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Its Power And Blessedness

Such then is "that blessed hope," blessed indeed, and an imminent hope.
It is a hope which if really held in the heart will shape the life and
conduct of the believer, and fill, we make bold to say, every need he
has in the wilderness down here.

1. That blessed hope will keep the person of the Lord Jesus Christ
constantly before the heart. If we really look for Him, wait for Him,
pray and long for His Coming, to see Him face to face, He will ever be
fresh before our hearts. This hope will keep us in closest touch and
fellowship with Him as nothing else. Oh! the blessedness of knowing we
shall see Him--see Him in all His glory! Each day ought to be begun
with this thought, "I may meet Him today!" Each day should have for
its last thought the blessed anticipation that the coming morning may
find us in His presence.

2. The blessed hope is a purifying hope. "He that has this hope set
upon Him purifieth himself even as He is pure" (1 John iii:3). It is
the power for a consecrated and separated life. He prayed in His
high-priestly prayer, "They are not of the world as I am not of the
world. Sanctify them through Thy Truth, Thy Word is truth" (John
xvii:16, 17). He has redeemed us from the curse, from the guilt of our
sins and from this present evil age. We are saints, no longer of this
world, though still in the world. With this comes the responsibility
to live soberly, righteously and godly in this present age. If a child
of God lives a worldly, carnal life it is a denial of the power of the
Gospel. If a believer in that blessed hope lives an unholy life it is
an evidence that he has never known in his heart what this hope is. It
is a hope which teaches us to walk in the light as He is in the light.
No believer who knows that blessed hope and waits for its fulfilment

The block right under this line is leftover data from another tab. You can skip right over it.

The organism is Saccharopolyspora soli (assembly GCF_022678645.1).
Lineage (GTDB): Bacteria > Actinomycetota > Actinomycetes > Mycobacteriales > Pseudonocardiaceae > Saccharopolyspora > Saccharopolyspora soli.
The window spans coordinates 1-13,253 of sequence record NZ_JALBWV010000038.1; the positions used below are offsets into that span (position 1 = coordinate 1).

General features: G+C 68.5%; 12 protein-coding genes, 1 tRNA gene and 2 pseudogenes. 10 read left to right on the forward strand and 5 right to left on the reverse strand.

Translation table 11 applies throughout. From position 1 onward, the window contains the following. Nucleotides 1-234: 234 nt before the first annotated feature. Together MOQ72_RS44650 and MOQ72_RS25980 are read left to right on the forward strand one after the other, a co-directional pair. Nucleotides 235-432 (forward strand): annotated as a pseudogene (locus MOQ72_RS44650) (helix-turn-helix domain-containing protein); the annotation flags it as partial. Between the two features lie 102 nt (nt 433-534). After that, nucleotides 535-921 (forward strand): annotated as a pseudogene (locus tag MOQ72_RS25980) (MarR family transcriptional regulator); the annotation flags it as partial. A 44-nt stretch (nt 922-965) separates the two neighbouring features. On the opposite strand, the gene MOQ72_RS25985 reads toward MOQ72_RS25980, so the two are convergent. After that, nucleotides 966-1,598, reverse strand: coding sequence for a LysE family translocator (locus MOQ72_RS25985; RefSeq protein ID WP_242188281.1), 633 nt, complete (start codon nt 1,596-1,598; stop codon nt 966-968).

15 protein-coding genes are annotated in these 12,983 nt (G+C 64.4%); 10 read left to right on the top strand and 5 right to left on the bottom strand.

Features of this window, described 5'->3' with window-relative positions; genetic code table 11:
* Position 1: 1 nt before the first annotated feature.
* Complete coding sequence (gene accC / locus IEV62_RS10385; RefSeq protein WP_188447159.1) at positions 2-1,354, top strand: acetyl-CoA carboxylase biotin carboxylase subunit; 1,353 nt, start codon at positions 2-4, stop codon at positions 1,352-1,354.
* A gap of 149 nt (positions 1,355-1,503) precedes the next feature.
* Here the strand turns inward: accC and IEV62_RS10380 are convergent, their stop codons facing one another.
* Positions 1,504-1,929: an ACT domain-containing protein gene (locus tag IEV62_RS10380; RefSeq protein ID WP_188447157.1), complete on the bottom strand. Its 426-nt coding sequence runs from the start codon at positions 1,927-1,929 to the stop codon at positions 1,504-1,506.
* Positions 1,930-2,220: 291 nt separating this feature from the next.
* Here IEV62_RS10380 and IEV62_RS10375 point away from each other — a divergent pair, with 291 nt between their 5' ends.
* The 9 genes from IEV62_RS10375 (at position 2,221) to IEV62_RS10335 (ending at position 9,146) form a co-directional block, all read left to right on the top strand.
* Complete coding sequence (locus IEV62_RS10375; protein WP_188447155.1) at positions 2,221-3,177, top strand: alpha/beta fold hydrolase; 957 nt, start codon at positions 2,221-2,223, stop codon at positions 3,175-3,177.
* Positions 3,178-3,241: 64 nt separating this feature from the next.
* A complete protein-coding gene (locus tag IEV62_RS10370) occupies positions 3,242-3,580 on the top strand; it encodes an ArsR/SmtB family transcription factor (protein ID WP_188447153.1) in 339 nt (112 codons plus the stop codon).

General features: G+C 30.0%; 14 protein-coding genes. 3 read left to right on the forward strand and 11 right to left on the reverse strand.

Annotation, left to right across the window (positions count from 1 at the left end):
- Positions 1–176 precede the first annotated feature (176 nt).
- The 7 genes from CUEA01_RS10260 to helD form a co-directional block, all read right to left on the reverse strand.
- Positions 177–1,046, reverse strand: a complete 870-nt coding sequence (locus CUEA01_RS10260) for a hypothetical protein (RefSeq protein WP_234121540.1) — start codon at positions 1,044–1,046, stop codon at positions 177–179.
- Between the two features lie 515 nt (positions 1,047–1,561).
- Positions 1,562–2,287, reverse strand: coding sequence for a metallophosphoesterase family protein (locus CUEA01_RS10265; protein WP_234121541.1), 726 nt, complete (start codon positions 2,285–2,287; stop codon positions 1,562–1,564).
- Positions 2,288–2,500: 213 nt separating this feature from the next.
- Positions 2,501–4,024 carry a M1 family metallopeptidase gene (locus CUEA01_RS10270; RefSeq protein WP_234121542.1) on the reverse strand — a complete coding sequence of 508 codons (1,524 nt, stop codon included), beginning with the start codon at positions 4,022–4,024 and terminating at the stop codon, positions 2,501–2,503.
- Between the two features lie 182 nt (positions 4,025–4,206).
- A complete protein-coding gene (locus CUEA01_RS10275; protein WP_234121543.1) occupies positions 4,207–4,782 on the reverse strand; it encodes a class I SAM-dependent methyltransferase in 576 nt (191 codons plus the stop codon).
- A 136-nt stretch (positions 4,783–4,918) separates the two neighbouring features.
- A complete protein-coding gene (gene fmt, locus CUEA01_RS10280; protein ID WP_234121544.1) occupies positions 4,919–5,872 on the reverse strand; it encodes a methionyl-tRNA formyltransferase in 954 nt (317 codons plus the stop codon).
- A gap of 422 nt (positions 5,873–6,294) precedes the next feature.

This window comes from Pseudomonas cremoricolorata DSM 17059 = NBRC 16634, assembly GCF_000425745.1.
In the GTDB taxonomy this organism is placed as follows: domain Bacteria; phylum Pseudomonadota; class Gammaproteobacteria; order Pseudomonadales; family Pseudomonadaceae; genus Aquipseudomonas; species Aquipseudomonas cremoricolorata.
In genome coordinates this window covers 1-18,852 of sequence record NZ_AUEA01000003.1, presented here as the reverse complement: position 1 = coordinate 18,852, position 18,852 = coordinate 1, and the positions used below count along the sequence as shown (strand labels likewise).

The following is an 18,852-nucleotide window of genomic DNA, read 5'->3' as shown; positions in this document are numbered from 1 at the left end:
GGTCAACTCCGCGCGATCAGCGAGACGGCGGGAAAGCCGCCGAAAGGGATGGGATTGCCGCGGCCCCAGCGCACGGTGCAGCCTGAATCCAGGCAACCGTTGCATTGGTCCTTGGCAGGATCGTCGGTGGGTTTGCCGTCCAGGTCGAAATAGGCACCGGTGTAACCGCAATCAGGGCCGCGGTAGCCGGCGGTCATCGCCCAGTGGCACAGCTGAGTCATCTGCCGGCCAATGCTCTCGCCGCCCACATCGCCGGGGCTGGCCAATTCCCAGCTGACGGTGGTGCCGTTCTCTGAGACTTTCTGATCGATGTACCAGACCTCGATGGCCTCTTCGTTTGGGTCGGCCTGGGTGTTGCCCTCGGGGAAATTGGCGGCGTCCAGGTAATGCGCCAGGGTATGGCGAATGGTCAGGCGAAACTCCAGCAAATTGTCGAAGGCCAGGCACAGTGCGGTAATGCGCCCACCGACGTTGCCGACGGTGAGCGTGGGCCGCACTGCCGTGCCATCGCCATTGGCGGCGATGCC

can go in the ways of the world to enjoy its hollow pleasures. It is a
separating, purifying hope.

3. "That blessed hope" is furthermore a powerful incentive to service
for God. One of the charges brought against this most precious
doctrine is that it paralyses missionary work and all other activities.
The very opposite is the case. It stimulates true service for God as
nothing else does. Look at that great model servant, the Apostle Paul.
What a witness he gives of his untiring, whole hearted service and the
sufferings he endured in connection with it. Read 1 Thessalonians ii
and 2 Corinthians xi:24-33. He had seen the Lord in glory and he knew
that His glory belonged to him and that in the day of Christ he would
see Him and receive the reward from His hands. This was the secret of
his zeal for the Gospel; this gave him joy to endure. Like Moses he
"had respect unto the recompense of the reward." He knew before the
judgment seat of Christ he, and with him all the Saints, shall appear
to receive the reward for faithful service. He looked upon those for
whom he toiled, who were led to Christ by his testimony and nourished
by his ministry as his glory and joy in the coming presence of the
Lord. "For what is our hope, or joy, or crown of rejoicing? Are not
even ye in the presence of our Lord Jesus Christ at His Coming? For ye
are our glory and joy" (1 Thess. ii:19). The most successful
evangelists and missionaries have been and are believers in that
blessed hope. If we believe that He may come at any time, we shall
certainly lose no time to do the work into which His grace has called

4. It is a sustaining hope. It sustains in suffering and in sorrow.
David wrote: "The Lord will strengthen him upon the bed of languishing;
thou wilt make all his bed in his sickness" (Ps. xli:3). It is the
blessed hope of imminent glory which in sickness and pain gives
strength, "yea songs in the night" will come from our lips if that
blessed hope is ever first before our souls. And then it sustains the
believer in conflict and keeps him faithful in the days of declension
and apostasy.

5. It is a comforting hope. "Comfort one another with these words"
the apostle wrote after he gave the great message. It is the comfort
when our loved ones leave us. When we stand at the grave of the
departed ones, who fell asleep in the Lord, we know that the day is
coming when that grave opens and they come forth and we shall be united
with them "caught up together with them to meet the Lord in the air."

Next: Who Will Be Caught Up When The Lord Comes?

Previous: That Blessed Hope

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